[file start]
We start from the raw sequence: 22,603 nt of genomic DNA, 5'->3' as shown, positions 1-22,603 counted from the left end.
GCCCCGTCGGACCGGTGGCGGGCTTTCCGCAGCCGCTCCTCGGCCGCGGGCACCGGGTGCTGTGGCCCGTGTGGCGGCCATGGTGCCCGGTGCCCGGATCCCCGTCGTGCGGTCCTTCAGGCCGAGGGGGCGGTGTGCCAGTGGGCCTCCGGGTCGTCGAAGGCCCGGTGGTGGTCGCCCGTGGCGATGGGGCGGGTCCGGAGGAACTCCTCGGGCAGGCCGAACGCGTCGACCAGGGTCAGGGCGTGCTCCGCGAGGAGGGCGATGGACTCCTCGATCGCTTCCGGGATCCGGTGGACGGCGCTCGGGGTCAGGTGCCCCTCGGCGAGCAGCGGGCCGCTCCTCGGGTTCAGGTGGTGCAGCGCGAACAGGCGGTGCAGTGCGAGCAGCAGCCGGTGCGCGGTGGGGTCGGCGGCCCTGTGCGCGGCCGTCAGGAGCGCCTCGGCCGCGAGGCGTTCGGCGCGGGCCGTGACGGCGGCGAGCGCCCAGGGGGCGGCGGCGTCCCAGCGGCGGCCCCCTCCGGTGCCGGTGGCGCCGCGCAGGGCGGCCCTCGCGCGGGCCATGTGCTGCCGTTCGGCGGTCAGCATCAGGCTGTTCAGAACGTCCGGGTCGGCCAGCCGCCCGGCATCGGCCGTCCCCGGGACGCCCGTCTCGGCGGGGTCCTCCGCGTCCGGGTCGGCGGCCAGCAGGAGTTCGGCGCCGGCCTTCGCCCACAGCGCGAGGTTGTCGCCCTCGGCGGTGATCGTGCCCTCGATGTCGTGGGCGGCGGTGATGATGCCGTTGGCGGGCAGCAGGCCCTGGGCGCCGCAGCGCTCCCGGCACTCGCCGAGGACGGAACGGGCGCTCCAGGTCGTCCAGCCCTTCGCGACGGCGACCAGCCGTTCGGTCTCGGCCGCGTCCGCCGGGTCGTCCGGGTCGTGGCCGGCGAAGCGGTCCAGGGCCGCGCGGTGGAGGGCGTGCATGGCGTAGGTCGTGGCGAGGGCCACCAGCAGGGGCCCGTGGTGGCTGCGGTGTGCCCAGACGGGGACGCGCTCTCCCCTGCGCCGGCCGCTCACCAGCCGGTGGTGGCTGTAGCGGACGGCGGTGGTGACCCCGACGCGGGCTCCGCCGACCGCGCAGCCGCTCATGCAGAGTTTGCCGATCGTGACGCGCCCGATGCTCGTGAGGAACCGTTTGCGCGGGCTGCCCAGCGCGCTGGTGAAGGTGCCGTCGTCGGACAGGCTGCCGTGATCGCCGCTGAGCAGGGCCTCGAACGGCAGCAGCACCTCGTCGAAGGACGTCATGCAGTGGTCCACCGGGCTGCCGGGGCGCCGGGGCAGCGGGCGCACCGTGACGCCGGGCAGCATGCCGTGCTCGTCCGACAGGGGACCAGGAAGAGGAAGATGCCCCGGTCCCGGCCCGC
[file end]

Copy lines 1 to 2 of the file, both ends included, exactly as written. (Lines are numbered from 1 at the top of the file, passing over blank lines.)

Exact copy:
We start from the raw sequence: 22,603 nt of genomic DNA, 5'->3' as shown, positions 1-22,603 counted from the left end.
GCCCCGTCGGACCGGTGGCGGGCTTTCCGCAGCCGCTCCTCGGCCGCGGGCACCGGGTGCTGTGGCCCGTGTGGCGGCCATGGTGCCCGGTGCCCGGATCCCCGTCGTGCGGTCCTTCAGGCCGAGGGGGCGGTGTGCCAGTGGGCCTCCGGGTCGTCGAAGGCCCGGTGGTGGTCGCCCGTGGCGATGGGGCGGGTCCGGAGGAACTCCTCGGGCAGGCCGAACGCGTCGACCAGGGTCAGGGCGTGCTCCGCGAGGAGGGCGATGGACTCCTCGATCGCTTCCGGGATCCGGTGGACGGCGCTCGGGGTCAGGTGCCCCTCGGCGAGCAGCGGGCCGCTCCTCGGGTTCAGGTGGTGCAGCGCGAACAGGCGGTGCAGTGCGAGCAGCAGCCGGTGCGCGGTGGGGTCGGCGGCCCTGTGCGCGGCCGTCAGGAGCGCCTCGGCCGCGAGGCGTTCGGCGCGGGCCGTGACGGCGGCGAGCGCCCAGGGGGCGGCGGCGTCCCAGCGGCGGCCCCCTCCGGTGCCGGTGGCGCCGCGCAGGGCGGCCCTCGCGCGGGCCATGTGCTGCCGTTCGGCGGTCAGCATCAGGCTGTTCAGAACGTCCGGGTCGGCCAGCCGCCCGGCATCGGCCGTCCCCGGGACGCCCGTCTCGGCGGGGTCCTCCGCGTCCGGGTCGGCGGCCAGCAGGAGTTCGGCGCCGGCCTTCGCCCACAGCGCGAGGTTGTCGCCCTCGGCGGTGATCGTGCCCTCGATGTCGTGGGCGGCGGTGATGATGCCGTTGGCGGGCAGCAGGCCCTGGGCGCCGCAGCGCTCCCGGCACTCGCCGAGGACGGAACGGGCGCTCCAGGTCGTCCAGCCCTTCGCGACGGCGACCAGCCGTTCGGTCTCGGCCGCGTCCGCCGGGTCGTCCGGGTCGTGGCCGGCGAAGCGGTCCAGGGCCGCGCGGTGGAGGGCGTGCATGGCGTAGGTCGTGGCGAGGGCCACCAGCAGGGGCCCGTGGTGGCTGCGGTGTGCCCAGACGGGGACGCGCTCTCCCCTGCGCCGGCCGCTCACCAGCCGGTGGTGGCTGTAGCGGACGGCGGTGGTGACCCCGACGCGGGCTCCGCCGACCGCGCAGCCGCTCATGCAGAGTTTGCCGATCGTGACGCGCCCGATGCTCGTGAGGAACCGTTTGCGCGGGCTGCCCAGCGCGCTGGTGAAGGTGCCGTCGTCGGACAGGCTGCCGTGATCGCCGCTGAGCAGGGCCTCGAACGGCAGCAGCACCTCGTCGAAGGACGTCATGCAGTGGTCCACCGGGCTGCCGGGGCGCCGGGGCAGCGGGCGCACCGTGACGCCGGGCAGCATGCCGTGCTCGTCCGACAGGGGACCAGGAAGAGGAAGATGCCCCGGTCCCGGCCCGC